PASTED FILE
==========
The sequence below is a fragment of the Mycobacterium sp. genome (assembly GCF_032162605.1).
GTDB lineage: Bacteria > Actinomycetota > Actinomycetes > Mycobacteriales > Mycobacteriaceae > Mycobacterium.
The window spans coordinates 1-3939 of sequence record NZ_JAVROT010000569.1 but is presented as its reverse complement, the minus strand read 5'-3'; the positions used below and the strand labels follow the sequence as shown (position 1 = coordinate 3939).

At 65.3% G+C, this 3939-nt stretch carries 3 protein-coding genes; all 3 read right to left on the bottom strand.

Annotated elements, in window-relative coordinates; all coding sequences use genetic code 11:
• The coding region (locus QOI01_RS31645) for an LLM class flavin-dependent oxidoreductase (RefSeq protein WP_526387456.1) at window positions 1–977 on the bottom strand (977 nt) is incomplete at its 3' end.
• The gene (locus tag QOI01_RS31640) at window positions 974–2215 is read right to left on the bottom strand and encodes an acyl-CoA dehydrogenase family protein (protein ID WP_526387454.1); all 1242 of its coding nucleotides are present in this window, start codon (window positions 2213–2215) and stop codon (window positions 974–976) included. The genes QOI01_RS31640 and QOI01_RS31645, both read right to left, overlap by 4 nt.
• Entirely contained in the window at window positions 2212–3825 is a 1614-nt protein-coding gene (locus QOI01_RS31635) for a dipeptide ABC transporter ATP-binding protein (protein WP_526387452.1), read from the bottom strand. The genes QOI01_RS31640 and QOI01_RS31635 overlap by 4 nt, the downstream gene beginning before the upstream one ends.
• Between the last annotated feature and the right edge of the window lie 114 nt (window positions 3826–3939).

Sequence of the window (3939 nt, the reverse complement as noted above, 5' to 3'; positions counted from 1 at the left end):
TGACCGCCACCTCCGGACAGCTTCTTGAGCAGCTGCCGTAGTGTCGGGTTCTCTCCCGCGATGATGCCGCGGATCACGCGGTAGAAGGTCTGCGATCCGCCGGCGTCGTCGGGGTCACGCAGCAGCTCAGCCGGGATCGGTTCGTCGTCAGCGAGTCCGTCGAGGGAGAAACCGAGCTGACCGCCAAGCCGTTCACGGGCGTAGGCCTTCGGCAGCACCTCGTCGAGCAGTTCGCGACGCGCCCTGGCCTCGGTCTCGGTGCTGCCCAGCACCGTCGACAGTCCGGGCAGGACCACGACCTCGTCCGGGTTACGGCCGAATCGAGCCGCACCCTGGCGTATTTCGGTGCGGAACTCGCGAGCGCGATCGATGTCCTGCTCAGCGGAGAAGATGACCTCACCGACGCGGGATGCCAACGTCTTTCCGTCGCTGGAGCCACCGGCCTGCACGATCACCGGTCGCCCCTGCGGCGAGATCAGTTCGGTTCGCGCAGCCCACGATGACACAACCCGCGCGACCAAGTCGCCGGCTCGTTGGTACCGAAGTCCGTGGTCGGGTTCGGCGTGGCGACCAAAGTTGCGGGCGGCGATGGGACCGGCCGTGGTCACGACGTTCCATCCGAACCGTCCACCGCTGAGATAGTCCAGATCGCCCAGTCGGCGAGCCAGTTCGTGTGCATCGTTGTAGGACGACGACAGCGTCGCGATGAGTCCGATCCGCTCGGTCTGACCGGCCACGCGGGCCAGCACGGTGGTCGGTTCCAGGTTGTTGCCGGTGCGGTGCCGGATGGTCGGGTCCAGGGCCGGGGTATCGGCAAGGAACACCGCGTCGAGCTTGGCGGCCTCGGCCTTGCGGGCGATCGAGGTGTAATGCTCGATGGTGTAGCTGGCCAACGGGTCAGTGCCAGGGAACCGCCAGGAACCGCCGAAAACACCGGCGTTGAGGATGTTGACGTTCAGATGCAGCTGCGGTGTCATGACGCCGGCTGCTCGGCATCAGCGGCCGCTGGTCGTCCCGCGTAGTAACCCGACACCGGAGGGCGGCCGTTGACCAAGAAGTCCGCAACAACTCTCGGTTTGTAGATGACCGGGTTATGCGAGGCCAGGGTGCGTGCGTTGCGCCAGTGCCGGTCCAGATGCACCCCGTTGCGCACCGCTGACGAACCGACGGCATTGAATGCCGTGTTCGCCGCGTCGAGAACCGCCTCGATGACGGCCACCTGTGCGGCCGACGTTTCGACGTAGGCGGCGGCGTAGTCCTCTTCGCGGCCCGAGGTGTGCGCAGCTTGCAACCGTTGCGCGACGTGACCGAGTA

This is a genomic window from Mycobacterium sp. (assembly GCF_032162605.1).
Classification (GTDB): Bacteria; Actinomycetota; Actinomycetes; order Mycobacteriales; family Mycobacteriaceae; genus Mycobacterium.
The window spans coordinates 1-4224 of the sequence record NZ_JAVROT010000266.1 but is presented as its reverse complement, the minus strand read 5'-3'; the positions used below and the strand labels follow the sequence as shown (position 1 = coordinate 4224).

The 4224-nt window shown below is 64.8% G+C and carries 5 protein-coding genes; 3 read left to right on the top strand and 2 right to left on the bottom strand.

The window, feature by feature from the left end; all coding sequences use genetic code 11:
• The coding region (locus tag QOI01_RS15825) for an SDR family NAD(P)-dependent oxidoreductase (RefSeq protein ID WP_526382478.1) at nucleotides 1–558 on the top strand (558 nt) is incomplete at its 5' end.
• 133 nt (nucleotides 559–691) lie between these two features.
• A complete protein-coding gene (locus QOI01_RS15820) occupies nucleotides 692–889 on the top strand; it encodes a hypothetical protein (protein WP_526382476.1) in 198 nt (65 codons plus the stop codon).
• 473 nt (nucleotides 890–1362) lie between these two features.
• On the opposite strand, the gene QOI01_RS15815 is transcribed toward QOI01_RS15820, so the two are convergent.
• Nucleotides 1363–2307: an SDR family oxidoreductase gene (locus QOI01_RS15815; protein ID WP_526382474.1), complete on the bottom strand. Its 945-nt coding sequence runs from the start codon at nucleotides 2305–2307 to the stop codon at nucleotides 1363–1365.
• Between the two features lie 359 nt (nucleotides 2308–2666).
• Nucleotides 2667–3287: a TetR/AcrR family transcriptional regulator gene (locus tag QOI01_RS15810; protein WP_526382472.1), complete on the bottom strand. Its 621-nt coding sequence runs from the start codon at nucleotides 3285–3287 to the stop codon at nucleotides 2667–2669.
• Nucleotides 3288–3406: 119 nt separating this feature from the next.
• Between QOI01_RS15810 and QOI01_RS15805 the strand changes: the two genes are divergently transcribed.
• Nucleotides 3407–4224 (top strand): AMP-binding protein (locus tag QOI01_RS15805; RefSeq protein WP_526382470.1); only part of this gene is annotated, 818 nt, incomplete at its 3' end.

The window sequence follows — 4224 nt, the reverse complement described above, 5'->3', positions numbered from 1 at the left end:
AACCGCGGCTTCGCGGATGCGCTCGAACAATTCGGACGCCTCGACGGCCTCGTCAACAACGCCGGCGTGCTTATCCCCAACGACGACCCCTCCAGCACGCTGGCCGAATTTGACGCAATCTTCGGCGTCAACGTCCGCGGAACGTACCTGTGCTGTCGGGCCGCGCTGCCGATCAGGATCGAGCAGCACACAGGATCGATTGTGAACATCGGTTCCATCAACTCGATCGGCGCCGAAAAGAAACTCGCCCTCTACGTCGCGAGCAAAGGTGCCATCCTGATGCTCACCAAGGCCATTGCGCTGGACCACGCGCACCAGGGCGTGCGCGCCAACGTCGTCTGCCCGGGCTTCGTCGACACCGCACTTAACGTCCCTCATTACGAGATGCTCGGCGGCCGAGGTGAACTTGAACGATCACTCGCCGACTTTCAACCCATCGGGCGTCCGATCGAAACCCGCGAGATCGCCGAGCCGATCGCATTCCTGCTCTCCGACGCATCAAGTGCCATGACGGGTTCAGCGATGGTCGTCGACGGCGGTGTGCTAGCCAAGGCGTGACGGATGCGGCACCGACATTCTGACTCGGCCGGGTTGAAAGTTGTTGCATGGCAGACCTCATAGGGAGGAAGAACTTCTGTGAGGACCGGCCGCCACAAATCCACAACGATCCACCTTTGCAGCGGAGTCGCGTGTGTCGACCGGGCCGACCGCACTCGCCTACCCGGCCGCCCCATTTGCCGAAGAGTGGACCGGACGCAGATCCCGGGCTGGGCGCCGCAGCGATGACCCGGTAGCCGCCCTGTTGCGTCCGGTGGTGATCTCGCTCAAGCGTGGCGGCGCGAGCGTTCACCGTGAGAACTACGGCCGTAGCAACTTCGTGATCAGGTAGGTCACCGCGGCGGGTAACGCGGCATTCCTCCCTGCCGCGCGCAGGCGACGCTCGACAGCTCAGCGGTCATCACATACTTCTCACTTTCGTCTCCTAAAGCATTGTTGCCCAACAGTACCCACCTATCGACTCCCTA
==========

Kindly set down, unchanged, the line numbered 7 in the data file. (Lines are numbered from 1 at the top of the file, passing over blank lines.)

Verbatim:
• The gene (locus tag QOI01_RS31640) at window positions 974–2215 is read right to left on the bottom strand and encodes an acyl-CoA dehydrogenase family protein (protein ID WP_526387454.1); all 1242 of its coding nucleotides are present in this window, start codon (window positions 2213–2215) and stop codon (window positions 974–976) included. The genes QOI01_RS31640 and QOI01_RS31645, both read right to left, overlap by 4 nt.